The association remained also when women were stratified by median time since MHC exam. In a stratified analysis examining quartiles of total adiponectin and GDM risk, the ORs for the lowest compared with highest quartile of adiponectin were similar when the time since initial exam was years >6.2 years (the median time since exam), 5.0 (95% CI 2.0–12.0), compared with when it had been <6.2 years since the exam, 4.2 (2.0–9.1); there was no significant interaction by time since exam (P = 0.66). There was also no significant interaction by pregravid BMI or race/ethnicity. While the interaction with race was not statistically significant, we found some suggestion that the association between adiponectin and GDM risk may be stronger for Asians and Hispanics for continuous adiponectin: white OR 0.86 (95% CI 0.77–0.96), black 0.89 (0.82–0.98), Asian/Pacific Islander 0.77 (0.67–0.88), and Hispanic 0.62 (0.42–0.91).

A sensitivity analysis restricted to the 149 case and 269 control subjects who had fasted for >6 h found similar adjusted ORs associated with being in the lower two quartiles of adiponectin and GDM risk (quartile 2, 3.4 [95% CI 1.6–7.1], and quartile 1, 4.3 [95% CI 2.0–9.4]), compared with quartile 4. Among this subset, we further adjusted for homeostasis model assessment of insulin resistance (HOMA-IR) and found that the ORs associated with being in the lower two quartiles of adiponectin were slightly attenuated but remained significant (quartile 2, 3.2 [95% CI 1.5–6.9], and quartile 1, 3.7 [95% CI 1.7–8.1] compared with quartile 4).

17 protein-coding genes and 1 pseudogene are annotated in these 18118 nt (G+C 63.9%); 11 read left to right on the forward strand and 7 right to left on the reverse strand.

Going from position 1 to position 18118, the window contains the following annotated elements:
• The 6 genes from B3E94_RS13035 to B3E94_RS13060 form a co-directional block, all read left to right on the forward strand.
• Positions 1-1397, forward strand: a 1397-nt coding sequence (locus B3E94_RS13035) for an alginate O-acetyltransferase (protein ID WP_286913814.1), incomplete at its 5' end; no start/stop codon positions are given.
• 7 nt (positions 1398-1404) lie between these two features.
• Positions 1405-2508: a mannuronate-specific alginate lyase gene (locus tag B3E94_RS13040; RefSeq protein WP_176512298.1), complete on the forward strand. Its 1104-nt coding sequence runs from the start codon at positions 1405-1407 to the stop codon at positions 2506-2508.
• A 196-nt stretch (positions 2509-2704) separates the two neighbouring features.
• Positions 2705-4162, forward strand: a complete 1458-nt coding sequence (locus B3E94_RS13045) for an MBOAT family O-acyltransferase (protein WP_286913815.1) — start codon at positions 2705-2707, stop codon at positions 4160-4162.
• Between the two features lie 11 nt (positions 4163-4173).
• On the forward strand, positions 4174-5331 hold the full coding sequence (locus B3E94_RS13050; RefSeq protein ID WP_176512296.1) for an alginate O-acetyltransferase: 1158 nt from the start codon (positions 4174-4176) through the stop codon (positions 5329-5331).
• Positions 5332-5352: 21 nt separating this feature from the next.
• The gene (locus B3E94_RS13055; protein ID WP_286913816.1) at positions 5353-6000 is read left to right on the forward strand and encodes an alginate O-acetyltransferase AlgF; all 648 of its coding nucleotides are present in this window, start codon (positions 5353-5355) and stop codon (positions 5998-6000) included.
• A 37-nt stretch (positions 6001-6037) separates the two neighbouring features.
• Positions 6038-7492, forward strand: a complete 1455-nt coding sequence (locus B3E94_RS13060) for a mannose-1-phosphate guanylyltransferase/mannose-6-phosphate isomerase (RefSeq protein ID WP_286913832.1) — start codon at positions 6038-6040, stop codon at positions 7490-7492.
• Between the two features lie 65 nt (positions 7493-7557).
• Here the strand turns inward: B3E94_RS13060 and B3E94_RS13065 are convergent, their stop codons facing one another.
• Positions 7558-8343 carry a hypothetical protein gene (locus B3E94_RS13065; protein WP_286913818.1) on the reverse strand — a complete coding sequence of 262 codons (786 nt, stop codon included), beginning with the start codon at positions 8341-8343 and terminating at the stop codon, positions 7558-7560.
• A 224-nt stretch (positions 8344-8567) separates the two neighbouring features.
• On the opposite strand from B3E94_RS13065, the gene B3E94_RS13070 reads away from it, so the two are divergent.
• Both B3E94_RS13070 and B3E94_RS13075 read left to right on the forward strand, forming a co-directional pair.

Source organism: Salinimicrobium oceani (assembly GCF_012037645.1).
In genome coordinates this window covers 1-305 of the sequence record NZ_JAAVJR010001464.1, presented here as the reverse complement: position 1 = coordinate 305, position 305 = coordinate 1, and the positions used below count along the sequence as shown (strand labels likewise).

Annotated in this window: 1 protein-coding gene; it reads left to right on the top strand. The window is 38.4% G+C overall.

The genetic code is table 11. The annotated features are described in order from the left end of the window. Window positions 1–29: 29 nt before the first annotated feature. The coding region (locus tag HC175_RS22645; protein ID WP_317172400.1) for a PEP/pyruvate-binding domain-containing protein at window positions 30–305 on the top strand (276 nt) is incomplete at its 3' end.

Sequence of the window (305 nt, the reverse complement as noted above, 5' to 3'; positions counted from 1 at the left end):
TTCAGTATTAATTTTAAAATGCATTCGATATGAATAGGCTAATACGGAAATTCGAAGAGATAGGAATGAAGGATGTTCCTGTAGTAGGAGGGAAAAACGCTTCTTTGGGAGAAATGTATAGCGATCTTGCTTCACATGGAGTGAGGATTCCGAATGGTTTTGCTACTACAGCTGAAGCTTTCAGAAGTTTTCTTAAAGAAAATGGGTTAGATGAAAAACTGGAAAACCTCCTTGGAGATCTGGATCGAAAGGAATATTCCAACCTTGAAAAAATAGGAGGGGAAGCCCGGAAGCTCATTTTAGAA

Finally, we examined the association between adiponectin and GDM among a subset of women without the strongest risk factors for GDM: women who were normal weight (BMI <25.0 kg/m2) and had no family history of GDM (n = 55 case and n = 224 control subjects). Among this subset of low-risk women, the OR associated with continuous adiponectin was 0.70 (95% CI 0.56–0.88) for HMW and 0.84 (95% CI 0.76–0.92) for total adiponectin after adjustment for matching variables, BMI (continuous), parity, and race.

In this nested case-control study, we found that lower adiponectin concentrations measured, on average, 6 years before pregnancy were associated with a 5.0-fold increased risk of developing GDM. We found similar associations between total and HMW adiponectin and GDM even when the measurement occurred ≥6 years before pregnancy, confirming the robustness of the association. Of note, these relationships were independent of known risk factors for GDM, including BMI, age, and race/ethnicity, as well as markers of insulin resistance (specifically, glucose and insulin) that have been associated with adiponectin (7) concentrations and the development of reduced glucose tolerance in both pregnant and nonpregnant populations (21,22). These associations were not mediated by subsequent weight gain. Our findings are among the first to suggest that low circulating adiponectin concentrations may predict GDM years prior to pregnancy and extend existing knowledge pertaining to pregravid risk factors for GDM. We found that the association between prepregnancy adiponectin and GDM risk remained a significant risk factor for GDM among the subset of women who were normal weight and had no family history of GDM: two strong risk factors for GDM. This finding is of clinical relevance because it suggests that adiponectin may help identify a group of high-risk women who may otherwise not be identified as being at high risk of developing GDM.